A massive increase in the digitisation of data, coupled with legislative and behavioural changes has caused an explosion in the amount of data that is generated. Businesses are adapting the way they use, store and manipulate data to take advantage of potential insights that it can provide, allowing them to make more informed decisions. This intelligent decision making is becoming an integral part of what gives an organisation its competitive edge. To generate insights that can be derived from big data, a rich set of storage features are needed. This demand for more intelligent storage and increased capacity, combined with widespread budget strain, means that IT decision makers have to start considering innovative new ways of approaching data storage.
Investing in hardware is usually the first port of call, and businesses have traditionally approached storage upgrades by replacing entire infrastructures with fresh, new hardware – traditionally known as the ‘rip and replace’ or ‘forklift upgrade’ method and typically dictated by the incompatible design of next generation storage solutions roughly every three years. However, in recent years, IT managers have found that this approach is becoming increasingly unsustainable as IT budgets remain tight and upgrades are required more frequently. So how can IT managers balance the need for regular upgrades with financial constraints imposed from above?
IT managers need to maximise every penny spent on their storage, meaning that any investments need to provide the longevity and endurance needed to last into the future. As a result, IT managers have started to look at spending in the long term by looking for cost-effective scalable storage solutions that can grow in-line with the growth of data and the performance that the business is experiencing. As a business’ customer base consistently expands, its data assets grow and consequently its storage structure needs to be able to efficiently scale to host additional data.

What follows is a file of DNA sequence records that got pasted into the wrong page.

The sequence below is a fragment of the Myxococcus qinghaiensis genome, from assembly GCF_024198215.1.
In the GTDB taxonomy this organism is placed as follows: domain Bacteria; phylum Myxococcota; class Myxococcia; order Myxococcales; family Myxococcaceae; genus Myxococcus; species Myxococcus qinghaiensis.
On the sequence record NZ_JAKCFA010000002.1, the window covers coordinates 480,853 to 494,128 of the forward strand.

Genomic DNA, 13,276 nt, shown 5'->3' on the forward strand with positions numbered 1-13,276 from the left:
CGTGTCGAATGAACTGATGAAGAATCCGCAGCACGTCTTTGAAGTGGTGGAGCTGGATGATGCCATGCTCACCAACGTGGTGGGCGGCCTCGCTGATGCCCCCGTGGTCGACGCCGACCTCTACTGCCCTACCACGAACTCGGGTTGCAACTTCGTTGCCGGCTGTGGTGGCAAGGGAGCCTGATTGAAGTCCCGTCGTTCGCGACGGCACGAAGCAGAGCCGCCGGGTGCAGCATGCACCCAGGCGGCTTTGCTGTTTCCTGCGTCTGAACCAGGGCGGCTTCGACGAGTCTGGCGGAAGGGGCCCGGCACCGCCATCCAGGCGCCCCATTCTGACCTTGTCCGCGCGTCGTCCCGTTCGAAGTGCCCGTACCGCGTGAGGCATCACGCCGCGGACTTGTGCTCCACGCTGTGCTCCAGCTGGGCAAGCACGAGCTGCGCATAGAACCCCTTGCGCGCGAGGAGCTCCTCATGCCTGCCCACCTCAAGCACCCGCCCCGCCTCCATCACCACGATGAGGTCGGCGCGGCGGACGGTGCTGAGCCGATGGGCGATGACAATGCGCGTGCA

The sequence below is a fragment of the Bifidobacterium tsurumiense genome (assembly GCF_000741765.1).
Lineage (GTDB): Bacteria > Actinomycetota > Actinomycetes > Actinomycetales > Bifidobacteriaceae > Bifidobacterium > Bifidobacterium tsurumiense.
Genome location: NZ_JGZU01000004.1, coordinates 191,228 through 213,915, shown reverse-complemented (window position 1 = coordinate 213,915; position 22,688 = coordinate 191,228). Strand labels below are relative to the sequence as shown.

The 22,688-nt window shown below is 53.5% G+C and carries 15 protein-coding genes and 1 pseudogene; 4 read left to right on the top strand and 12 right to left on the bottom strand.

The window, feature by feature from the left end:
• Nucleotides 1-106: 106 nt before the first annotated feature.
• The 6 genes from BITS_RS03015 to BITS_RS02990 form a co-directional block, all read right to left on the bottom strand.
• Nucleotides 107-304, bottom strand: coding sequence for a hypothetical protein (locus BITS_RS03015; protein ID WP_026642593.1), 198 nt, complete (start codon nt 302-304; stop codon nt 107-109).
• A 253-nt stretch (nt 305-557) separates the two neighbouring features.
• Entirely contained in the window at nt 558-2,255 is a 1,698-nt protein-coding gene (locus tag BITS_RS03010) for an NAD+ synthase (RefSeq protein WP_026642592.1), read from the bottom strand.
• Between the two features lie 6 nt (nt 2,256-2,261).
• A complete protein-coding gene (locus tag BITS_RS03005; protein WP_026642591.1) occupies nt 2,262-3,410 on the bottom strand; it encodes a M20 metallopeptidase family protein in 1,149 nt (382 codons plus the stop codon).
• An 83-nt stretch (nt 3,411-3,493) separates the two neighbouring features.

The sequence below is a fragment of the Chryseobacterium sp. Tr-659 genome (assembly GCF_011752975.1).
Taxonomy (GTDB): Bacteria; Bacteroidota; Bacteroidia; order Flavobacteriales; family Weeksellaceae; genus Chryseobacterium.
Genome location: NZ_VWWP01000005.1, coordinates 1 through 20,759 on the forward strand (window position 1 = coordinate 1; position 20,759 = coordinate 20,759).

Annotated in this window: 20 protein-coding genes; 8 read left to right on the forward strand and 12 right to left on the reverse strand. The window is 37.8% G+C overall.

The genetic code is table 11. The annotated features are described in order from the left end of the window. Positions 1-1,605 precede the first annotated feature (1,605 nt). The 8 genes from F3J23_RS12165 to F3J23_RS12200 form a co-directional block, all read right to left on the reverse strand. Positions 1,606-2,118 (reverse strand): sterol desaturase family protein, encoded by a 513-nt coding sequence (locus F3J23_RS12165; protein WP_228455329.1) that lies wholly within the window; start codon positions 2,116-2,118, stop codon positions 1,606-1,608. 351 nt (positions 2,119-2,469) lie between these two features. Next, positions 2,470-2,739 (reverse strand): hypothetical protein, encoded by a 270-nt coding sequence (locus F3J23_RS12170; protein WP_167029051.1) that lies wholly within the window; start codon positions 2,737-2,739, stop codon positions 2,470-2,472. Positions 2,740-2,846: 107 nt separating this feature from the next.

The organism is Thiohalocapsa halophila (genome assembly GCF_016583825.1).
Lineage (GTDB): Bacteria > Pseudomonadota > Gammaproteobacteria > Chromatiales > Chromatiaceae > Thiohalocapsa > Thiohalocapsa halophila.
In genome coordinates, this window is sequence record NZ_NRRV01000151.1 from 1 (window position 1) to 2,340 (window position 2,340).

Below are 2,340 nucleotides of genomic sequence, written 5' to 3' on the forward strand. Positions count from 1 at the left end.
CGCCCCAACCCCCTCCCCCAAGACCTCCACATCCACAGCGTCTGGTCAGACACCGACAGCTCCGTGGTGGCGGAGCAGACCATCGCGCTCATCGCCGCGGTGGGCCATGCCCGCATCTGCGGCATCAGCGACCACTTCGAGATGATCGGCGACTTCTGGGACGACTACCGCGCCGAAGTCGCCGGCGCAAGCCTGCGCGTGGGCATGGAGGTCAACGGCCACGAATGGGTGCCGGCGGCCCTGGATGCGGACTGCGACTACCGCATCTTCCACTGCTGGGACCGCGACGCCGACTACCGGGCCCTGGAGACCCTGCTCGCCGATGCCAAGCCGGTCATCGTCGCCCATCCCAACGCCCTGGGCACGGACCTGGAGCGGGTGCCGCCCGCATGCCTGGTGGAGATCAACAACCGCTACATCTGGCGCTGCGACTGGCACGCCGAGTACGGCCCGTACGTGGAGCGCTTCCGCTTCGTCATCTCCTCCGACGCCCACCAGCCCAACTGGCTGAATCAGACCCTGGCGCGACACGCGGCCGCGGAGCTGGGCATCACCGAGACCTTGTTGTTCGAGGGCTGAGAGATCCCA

In light of this, IT managers are investing in storage solutions that provide scalable, modular hardware platforms and innovative licensing approaches. For example, strategies which offer the option to simply add arrays as and when they are needed, sometimes known as ‘on demand’ solutions, are becoming increasingly sought after. Moreover, vendors seeking to better address the cost efficiency of storage are increasingly offering licensing models that offer firmware upgrades at no additional cost as part of their existing software licences and as new features are introduced to the market. This helps to alleviate the financial burden on keeping up with innovation while meeting long term demands, eliminating the need for regular infrastructure overhauls, and reducing unnecessary capital expenditure. To put it simply, there are no longer any hidden licensing costs.
These approaches mean that IT decision makers essentially benefit from a long-term, scalable infrastructure while simultaneously spreading the total cost of ownership over a much longer period of time when compared to a traditional three-year refresh cycle. Not only does this make sound financial sense, but it also matches the way data grows in the modern datacentre.
In the current economic climate, it is becoming increasingly challenging for IT departments to convince CIOs to part with capital for forklift IT upgrades. Unfortunately, for those with older architectures, sometimes these large scale refreshes are unavoidable, and yet replacing legacy solutions with an infrastructure that can be built upon and scaled according to demand will help businesses stop these problems from re-occurring in five years’ time.
With any kind of capital outlay facing increasing scrutiny at the C-level, IT decision makers need to be able to show that the total cost of ownership of storage can spread out over a decade rather than in smaller incremental upgrades. By presenting a more cost-effective solution to C-level executives, IT managers are more likely to secure the budget required to address the business’ longer term storage needs. Furthermore, by taking this proactive approach, IT managers should be able to work closer with C-level executives to help them understand where IT budget should be spent going forwards.